The monthly Water Summary Update from the Iowa Department of Natural Resources shows things have dried out significantly as Iowa entered the second half of the year.
The DNR’s Tim Hall helps compile the summary. “In early June there was just a tad bit of abnormally dry conditions way down in southern Iowa, and over the last five weeks or so, it’s really taken off — kind of in a band running from northwest to southeast Iowa,” according to Hall.
Rains in May and June kept the word drought out of the water report, but it has now returned to the U.S. Drought Monitor report for Iowa.
“We’ve got darned near half the state in some form of dryness or drought — including some of what they call moderate drought — the D-1 moderate drought conditions,” Hall says. “So it is pretty dry in parts of the state.” Part of the problem recently has been the storms that drop the rain are spotty and not widespread.
“We’re even seeing now where we’ve got streams in northeast Iowa that are above normal for flow. And then just to the south and west we’ve got streams that are below normal,” Hall explains. “It’s just a product of the rains this time of year where we tend to get those thunderstorms where one community will get five inches of rain and a few counties away they’ll get zero.”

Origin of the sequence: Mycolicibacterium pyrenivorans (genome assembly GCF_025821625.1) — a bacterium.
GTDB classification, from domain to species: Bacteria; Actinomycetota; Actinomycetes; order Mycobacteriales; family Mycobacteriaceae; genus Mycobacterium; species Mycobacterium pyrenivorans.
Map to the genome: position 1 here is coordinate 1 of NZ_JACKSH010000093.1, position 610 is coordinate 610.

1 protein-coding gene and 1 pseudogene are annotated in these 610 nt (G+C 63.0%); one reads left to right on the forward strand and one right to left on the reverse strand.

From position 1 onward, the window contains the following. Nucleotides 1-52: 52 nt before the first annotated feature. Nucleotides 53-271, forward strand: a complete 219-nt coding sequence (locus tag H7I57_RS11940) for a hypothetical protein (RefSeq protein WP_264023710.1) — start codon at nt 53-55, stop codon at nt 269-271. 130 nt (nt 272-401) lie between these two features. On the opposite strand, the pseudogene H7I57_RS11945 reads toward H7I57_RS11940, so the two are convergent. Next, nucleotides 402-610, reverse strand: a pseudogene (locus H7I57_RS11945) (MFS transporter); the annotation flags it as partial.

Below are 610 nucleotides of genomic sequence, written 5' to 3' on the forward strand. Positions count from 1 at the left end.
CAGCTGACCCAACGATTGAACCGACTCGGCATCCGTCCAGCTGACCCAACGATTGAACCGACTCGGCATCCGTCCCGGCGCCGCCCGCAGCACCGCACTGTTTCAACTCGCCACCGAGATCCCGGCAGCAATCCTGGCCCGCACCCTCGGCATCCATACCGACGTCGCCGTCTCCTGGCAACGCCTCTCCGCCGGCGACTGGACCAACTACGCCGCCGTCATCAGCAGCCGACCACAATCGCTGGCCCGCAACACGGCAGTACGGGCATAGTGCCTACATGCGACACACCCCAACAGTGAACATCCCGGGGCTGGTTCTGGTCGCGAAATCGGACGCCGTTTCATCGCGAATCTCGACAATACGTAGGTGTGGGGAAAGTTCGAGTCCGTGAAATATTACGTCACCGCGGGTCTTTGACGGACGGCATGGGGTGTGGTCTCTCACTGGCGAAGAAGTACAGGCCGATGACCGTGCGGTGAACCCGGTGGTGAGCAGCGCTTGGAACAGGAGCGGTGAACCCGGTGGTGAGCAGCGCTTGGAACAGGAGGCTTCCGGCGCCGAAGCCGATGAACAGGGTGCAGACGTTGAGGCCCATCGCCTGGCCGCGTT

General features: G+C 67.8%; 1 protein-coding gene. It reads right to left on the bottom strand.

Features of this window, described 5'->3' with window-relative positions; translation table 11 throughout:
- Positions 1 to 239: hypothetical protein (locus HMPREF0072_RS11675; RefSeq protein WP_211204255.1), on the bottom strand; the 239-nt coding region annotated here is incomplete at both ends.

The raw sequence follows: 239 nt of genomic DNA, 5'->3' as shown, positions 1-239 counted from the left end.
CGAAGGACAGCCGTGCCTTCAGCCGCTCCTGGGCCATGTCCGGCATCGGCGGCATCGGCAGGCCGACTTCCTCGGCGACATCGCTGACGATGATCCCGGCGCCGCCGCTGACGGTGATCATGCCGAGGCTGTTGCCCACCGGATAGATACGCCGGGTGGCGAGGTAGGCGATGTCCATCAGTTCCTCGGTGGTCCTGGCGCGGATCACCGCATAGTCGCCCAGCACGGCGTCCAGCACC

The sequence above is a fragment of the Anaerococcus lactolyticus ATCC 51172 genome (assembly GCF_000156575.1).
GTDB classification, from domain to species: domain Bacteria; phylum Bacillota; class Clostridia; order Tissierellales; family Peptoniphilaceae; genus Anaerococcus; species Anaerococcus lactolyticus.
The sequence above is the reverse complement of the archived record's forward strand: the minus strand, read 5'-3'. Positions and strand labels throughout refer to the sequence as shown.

Hall points out this is the early stage of drought. “It isn’t to the point now where we’re sort of waving the red flag and crying ‘danger.’ There are some areas where the soil is pretty dry. Hopefully the crops are able to tap into some moisture that is a little deeper down,” Hall says. He says Iowa’s situation is better than other nearby states.
“It’s important to note that even the areas that are the worst in Iowa right now are just rated as moderate drought and there are several levels of drought above that where it can get much, much, much worse. If we look to our north and west to the Dakotas and eastern Montana, those folks are in extreme drought conditions,” Hall says. Hall says for now it’s important to keep an eye on the situation and be prepared.
“We’re kind of using this as an opportunity to let people know that it is a little out of the ordinary. That folks should keep an eye on their water conditions. If the water utilities see things get worse, they may ask for voluntary reductions in water usage,” Hall says. “So we’re not at the point where anybody is even close to panicking. But it’s a really good idea to think about it far enough in advance so you don’t get caught by surprise.” Hall says things could turn around as quickly as they dried out with some sustained rainfall.